The proposed "Minimum Overtaking of Cyclists Distance Act” is principally authored by Rep. Antonio Tinio (Party-list, ACT Teacher) and Committee on Transportation Chairman Rep. Cesar Sarmiento (Lone District, Catanduanes).
It provides that the driver of a motor vehicle overtaking and passing a bicycle that is travelling in the same direction shall maintain a minimum overtaking distance of 1.5 meters between any part of the motor vehicle and any part of the bicycle or its cyclist.
The bill mandates the Metro Manila Development Authority, Philippine National Police (PNP), local government units (LGUs) and other concerned government agencies and instrumentalities to be responsible for the enforcement of the foregoing provisions and shall render such assistance as may be required by the Department of Transportation-Land Transportation Office (DOTr-LTO), the lead agency, to effectively implement the provisions of the Act.
Violators of the Act shall be meted the following penalties: P5,000 fine for the first offense; P10,000 fine for the second offense; P15,000 fine and suspension of driver’s license for three months for the third offense; and P20,000 fine and revocation of driver’s license for the fourth offense.
The DOTr may raise the fines once every five years in the amount not exceeding 10 percent of the existing rates sought to be increased which shall take effect only upon publication in at least two newspapers of general circulation.
The foregoing penalties shall be imposed without prejudice to other liabilities under the Revised Penal Code or any special law arising out or occasioned by any violation of the minimum overtaking distance set.
The DOTr-LTO, in coordination with the Philippine Information Agency (PIA), Department of Education (DepEd), Department of Interior and Local Government (DILG), MMDA, PNP, and private agencies and organizations shall undertake a nationwide information, education and communication campaign for a period of six months from the effectivity of the Act.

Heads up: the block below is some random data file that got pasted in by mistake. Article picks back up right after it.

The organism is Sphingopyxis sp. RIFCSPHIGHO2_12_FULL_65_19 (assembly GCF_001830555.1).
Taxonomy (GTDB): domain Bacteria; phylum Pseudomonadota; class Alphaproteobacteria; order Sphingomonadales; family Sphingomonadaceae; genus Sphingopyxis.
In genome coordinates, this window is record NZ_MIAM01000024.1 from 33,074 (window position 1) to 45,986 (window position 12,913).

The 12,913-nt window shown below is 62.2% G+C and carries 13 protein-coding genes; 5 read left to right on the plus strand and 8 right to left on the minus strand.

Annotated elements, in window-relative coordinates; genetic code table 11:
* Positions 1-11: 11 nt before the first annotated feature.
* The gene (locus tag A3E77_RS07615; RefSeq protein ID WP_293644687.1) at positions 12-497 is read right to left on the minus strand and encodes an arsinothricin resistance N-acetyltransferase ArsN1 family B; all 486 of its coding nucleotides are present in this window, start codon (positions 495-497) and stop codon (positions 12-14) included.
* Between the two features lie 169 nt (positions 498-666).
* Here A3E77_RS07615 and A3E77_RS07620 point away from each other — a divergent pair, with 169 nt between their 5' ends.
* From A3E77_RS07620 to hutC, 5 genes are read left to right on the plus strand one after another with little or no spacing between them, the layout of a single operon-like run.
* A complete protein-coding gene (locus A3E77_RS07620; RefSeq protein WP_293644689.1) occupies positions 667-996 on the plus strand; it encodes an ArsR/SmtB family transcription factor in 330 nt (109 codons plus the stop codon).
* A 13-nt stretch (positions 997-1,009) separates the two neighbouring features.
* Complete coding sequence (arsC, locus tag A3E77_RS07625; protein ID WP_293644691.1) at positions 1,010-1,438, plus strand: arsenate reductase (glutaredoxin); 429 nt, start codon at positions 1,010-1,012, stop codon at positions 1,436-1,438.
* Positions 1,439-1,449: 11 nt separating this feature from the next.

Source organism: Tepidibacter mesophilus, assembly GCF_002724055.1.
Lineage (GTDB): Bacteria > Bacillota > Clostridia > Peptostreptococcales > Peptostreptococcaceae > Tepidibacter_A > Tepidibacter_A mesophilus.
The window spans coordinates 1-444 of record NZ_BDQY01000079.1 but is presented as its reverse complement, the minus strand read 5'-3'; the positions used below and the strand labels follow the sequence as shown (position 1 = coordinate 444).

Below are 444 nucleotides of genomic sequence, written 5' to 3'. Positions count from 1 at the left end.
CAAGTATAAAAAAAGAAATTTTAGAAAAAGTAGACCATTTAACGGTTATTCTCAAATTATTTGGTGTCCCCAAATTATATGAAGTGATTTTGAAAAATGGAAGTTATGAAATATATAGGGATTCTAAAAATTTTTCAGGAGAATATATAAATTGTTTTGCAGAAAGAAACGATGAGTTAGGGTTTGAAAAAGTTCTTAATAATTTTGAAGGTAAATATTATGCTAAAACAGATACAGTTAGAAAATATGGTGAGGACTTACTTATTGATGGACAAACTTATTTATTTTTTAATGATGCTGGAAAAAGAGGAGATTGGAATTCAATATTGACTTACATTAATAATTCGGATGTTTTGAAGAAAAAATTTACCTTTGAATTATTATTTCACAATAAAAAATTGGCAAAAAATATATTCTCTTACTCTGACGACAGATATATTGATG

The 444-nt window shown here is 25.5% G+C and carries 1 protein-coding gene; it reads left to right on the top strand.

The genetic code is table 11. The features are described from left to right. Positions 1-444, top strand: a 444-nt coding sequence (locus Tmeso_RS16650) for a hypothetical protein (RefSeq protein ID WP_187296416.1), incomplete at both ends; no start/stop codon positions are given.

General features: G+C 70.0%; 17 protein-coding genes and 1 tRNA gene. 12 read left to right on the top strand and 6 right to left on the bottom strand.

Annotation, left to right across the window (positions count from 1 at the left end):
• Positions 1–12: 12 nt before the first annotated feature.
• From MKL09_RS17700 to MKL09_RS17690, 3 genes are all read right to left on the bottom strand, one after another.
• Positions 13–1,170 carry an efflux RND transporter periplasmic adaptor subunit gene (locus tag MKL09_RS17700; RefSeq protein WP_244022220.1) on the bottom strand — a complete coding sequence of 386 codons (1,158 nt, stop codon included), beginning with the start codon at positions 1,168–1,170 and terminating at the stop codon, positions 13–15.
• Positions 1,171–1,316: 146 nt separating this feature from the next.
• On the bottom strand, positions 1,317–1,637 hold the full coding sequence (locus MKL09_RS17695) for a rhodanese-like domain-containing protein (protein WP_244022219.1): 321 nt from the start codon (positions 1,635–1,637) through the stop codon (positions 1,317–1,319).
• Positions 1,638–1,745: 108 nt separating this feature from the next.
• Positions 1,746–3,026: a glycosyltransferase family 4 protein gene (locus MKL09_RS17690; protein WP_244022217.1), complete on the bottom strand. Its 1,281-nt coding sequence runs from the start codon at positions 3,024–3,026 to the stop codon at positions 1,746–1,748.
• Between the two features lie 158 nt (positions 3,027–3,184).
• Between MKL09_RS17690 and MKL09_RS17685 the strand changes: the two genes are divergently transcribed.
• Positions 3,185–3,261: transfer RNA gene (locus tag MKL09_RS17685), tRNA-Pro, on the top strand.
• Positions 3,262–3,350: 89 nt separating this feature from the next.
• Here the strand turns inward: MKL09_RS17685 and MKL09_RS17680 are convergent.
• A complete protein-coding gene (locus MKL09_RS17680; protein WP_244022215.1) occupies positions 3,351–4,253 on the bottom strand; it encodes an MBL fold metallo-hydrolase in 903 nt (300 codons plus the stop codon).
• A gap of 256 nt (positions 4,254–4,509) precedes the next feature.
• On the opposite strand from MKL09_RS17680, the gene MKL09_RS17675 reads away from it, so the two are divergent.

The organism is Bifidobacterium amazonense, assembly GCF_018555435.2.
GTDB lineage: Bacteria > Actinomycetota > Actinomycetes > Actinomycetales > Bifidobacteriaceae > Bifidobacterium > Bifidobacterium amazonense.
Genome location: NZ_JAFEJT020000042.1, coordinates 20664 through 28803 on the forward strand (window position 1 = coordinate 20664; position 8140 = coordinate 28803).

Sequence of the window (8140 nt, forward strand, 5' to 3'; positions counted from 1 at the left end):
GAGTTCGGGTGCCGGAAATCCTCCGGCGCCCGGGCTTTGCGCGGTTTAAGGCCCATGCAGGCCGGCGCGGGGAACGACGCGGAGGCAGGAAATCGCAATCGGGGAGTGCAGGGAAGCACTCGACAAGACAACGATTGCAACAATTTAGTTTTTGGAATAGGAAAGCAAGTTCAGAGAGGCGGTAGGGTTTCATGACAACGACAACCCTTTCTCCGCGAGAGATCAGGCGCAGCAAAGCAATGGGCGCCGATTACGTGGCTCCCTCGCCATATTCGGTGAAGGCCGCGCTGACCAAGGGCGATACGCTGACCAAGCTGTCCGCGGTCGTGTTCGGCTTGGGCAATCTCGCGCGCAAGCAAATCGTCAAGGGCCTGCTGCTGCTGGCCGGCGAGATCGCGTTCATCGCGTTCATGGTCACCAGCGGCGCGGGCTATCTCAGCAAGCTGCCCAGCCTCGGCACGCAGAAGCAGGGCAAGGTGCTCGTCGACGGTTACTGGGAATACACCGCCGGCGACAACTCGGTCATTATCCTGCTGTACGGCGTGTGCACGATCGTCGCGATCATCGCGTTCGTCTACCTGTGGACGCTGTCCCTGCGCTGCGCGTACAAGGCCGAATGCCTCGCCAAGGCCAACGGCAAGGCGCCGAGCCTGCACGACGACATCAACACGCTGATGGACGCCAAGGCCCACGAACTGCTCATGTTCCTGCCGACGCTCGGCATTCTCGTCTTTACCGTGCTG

The DOTr-LTO shall promulgate the necessary implementing rules and regulations within 60 days after the effectivity of the Act.
Tinio, who also sponsored the bill on the floor, said mandating a minimum overtaking distance is one way of protecting cyclists and other road users, and encourage more people to take up cycling, whether for commuting, exercise, or leisure.
Other countries have had positive experiences with the introduction of a mandated minimum overtaking distance, encouraging drivers to stay ‘wider of the rider’, according to Tinio.
Due to lack or absence of cycling-friendly infrastructure throughout the country, he said cyclists are forced to journey side-by-side with motor vehicles, exposing them daily to the risk of serious or fatal accidents.
“According to the Metro Manila Development Authority, more than 900 persons - nearly three cyclists and other road users per day – were reported to have been involved in accidents in Metro Manila in 2015,” said Tinio.